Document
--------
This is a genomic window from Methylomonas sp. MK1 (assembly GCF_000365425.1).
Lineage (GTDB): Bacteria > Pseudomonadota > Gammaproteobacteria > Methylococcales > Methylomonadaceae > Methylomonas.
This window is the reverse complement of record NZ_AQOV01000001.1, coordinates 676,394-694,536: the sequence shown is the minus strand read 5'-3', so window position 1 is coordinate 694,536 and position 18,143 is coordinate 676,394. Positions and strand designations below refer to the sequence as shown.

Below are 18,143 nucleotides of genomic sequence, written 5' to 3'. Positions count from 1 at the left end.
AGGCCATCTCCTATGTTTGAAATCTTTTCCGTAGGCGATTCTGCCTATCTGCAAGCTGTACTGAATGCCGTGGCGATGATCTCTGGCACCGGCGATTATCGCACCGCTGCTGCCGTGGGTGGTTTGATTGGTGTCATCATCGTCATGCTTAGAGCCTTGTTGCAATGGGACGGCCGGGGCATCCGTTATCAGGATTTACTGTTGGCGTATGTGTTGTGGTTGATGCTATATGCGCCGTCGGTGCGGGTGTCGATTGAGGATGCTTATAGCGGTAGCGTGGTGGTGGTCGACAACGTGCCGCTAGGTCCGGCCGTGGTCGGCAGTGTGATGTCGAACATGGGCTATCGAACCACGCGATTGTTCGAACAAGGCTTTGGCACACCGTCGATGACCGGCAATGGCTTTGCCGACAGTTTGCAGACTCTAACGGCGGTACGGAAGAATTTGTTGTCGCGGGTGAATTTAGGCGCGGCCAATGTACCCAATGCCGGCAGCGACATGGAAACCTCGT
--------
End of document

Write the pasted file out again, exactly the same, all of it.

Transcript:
This is a genomic window from Methylomonas sp. MK1 (assembly GCF_000365425.1).
Lineage (GTDB): Bacteria > Pseudomonadota > Gammaproteobacteria > Methylococcales > Methylomonadaceae > Methylomonas.
This window is the reverse complement of record NZ_AQOV01000001.1, coordinates 676,394-694,536: the sequence shown is the minus strand read 5'-3', so window position 1 is coordinate 694,536 and position 18,143 is coordinate 676,394. Positions and strand designations below refer to the sequence as shown.

Below are 18,143 nucleotides of genomic sequence, written 5' to 3'. Positions count from 1 at the left end.
AGGCCATCTCCTATGTTTGAAATCTTTTCCGTAGGCGATTCTGCCTATCTGCAAGCTGTACTGAATGCCGTGGCGATGATCTCTGGCACCGGCGATTATCGCACCGCTGCTGCCGTGGGTGGTTTGATTGGTGTCATCATCGTCATGCTTAGAGCCTTGTTGCAATGGGACGGCCGGGGCATCCGTTATCAGGATTTACTGTTGGCGTATGTGTTGTGGTTGATGCTATATGCGCCGTCGGTGCGGGTGTCGATTGAGGATGCTTATAGCGGTAGCGTGGTGGTGGTCGACAACGTGCCGCTAGGTCCGGCCGTGGTCGGCAGTGTGATGTCGAACATGGGCTATCGAACCACGCGATTGTTCGAACAAGGCTTTGGCACACCGTCGATGACCGGCAATGGCTTTGCCGACAGTTTGCAGACTCTAACGGCGGTACGGAAGAATTTGTTGTCGCGGGTGAATTTAGGCGCGGCCAATGTACCCAATGCCGGCAGCGACATGGAAACCTCGT